'Meetings are events where minutes are taken and hours are lost' is a well-worn saying. Even the process of taking, retyping and distributing meeting minutes is tiresome.
If you doubt this, think of how many times you have volunteered to take the minutes.
It’s a job nobody wants. Worse still, once the minutes are done and distributed, how many people actually read them?
But there are some options for how minutes and meetings can be much more efficient and effective.
Here is one such option. Open a new blank document and select the landscape orientation.
Across the top, type the name of the meeting, date and venue as usual.
Now create a table with seven columns. The four left-hand columns are for the 'Agenda' and the remaining columns are for the 'Actions'.
Column one contains the number of the agenda item. Column two is the agenda item itself.
Write the agenda item in the form of a question as this forces you to be much more specific about the actual topic of the item. For example, rather than writing “staffing issues”, it would be much better to write “How will we source sufficient casual staff to cater for the expected rush of customers over the holiday season?”
Anyone reading the first option enters the meeting blind about the actual topic whereas the second question option, enables everyone to come prepared for the topic.
Column three lists the name of the person who will lead the discussion.
Column four indicates how much time will be allocated to this topic. This is very valuable for the meeting chair to keep everything on time.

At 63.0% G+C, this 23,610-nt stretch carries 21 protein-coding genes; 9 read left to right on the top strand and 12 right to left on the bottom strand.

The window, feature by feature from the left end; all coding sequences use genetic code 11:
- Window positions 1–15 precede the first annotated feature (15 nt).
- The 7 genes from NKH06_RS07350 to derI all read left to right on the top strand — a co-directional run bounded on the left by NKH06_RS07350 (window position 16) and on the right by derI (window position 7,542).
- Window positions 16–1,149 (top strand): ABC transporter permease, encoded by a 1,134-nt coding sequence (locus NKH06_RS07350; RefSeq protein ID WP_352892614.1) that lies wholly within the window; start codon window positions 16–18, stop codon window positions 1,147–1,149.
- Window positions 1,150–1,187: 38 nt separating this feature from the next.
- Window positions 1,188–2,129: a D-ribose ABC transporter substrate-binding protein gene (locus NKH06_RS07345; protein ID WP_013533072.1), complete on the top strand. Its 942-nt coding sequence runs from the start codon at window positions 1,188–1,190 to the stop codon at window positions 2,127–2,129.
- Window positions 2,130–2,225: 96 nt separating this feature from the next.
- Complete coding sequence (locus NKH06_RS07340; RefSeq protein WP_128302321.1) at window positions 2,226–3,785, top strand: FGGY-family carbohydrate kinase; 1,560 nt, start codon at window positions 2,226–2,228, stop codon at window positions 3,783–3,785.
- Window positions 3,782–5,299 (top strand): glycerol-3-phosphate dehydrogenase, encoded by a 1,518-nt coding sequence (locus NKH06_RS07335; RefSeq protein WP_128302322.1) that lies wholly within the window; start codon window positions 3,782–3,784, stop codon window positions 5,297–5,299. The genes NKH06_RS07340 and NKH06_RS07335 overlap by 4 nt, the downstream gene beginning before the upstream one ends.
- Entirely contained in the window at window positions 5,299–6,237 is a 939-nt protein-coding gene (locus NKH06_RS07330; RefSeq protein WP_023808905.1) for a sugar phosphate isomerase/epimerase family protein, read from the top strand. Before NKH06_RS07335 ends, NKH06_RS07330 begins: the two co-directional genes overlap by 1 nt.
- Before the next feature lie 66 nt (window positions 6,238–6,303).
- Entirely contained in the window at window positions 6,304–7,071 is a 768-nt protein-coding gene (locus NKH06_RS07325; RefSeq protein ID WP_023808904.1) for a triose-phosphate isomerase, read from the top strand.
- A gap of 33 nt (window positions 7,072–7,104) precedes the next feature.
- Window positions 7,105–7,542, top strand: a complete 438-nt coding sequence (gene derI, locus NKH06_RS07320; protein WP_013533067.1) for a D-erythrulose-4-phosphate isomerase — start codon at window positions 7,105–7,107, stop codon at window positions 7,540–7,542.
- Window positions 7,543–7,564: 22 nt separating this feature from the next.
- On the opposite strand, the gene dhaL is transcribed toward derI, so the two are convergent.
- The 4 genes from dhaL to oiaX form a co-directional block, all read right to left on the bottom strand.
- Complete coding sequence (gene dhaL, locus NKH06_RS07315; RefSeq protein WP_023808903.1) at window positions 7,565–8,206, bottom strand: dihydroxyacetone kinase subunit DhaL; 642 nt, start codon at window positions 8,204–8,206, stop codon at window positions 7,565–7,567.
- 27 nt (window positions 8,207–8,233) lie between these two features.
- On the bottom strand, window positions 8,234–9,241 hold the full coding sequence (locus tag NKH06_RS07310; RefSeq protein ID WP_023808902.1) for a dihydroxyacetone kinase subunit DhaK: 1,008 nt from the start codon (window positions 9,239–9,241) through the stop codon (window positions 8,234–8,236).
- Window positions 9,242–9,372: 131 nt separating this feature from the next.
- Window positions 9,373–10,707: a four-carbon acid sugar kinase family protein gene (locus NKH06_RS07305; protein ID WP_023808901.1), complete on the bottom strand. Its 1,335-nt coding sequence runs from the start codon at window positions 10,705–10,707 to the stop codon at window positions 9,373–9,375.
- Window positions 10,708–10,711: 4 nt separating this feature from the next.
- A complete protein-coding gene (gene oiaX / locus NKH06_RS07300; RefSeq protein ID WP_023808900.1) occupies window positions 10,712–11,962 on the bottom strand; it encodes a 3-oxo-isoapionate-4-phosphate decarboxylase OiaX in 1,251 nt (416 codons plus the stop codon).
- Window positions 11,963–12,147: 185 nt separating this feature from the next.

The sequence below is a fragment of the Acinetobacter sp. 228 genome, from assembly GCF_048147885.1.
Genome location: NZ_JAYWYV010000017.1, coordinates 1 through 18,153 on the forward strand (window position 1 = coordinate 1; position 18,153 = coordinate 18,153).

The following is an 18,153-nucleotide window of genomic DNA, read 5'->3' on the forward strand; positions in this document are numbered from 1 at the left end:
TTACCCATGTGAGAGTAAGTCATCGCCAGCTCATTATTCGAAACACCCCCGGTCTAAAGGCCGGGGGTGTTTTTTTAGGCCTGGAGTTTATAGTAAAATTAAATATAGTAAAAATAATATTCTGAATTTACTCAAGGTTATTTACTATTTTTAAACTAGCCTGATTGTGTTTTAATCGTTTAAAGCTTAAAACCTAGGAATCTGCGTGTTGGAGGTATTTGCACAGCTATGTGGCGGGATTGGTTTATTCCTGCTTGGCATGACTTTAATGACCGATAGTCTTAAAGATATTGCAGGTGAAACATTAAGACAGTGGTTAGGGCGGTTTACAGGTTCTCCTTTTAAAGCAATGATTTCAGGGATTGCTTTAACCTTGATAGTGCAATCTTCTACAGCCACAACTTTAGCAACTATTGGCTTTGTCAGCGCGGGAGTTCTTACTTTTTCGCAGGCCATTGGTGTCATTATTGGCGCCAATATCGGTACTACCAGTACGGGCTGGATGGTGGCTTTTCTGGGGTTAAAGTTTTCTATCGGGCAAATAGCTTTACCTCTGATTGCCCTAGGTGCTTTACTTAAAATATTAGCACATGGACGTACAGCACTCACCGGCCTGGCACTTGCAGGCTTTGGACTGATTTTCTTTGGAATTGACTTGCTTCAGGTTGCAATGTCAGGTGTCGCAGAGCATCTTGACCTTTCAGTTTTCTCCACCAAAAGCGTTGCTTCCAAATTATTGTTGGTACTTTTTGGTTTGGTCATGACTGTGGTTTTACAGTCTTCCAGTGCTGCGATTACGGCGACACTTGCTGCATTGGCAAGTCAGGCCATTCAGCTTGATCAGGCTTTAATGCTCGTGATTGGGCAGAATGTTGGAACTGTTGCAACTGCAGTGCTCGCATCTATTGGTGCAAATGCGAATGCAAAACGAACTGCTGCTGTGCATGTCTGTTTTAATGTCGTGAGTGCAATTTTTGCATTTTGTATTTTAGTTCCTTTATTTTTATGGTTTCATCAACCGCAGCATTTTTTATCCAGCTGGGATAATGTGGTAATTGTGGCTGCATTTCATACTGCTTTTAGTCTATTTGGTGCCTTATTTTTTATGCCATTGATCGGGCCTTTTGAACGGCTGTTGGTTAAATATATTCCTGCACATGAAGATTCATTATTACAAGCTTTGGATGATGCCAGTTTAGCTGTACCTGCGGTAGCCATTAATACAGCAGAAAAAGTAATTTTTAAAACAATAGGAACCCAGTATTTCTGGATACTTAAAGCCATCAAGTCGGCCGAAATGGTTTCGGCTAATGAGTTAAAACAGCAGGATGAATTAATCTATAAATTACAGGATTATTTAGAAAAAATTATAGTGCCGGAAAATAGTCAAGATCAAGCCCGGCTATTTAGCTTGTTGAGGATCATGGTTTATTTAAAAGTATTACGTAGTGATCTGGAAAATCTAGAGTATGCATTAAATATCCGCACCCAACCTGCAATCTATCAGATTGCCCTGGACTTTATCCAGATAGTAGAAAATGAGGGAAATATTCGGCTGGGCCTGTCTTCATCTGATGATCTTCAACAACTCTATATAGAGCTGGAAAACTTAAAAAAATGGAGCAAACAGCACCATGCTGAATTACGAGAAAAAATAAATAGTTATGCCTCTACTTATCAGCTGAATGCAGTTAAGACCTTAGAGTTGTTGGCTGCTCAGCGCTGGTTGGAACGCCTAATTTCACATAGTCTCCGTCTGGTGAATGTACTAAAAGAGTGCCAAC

Column five is blank until the meeting starts because this lists the specific action that arises from the discussion of each topic.
Don’t worry about recording everyone’s opinion on every topic. In most cases, it doesn’t or shouldn’t matter who said what – just capture what action was agreed upon.
Column six lists the name of the person responsible for that action. Column seven lists the date/time by which this action should be completed.
Columns five, six and seven can easily be filled in whilst the meeting is in progress, so immediately after the meeting concludes, the completed document with agenda and actions can be distributed to attendees.
One more small step in the next 24 hours
Trial this combined agenda and action item approach at your next meeting that requires a record of minutes.
It may not be appropriate for formal board or governance meetings, but it can be very effective for regular project update meetings or even compliance meetings where you need evidence that the meeting took place and what actions were agreed, but you don’t need a five-page transcript of every comment made.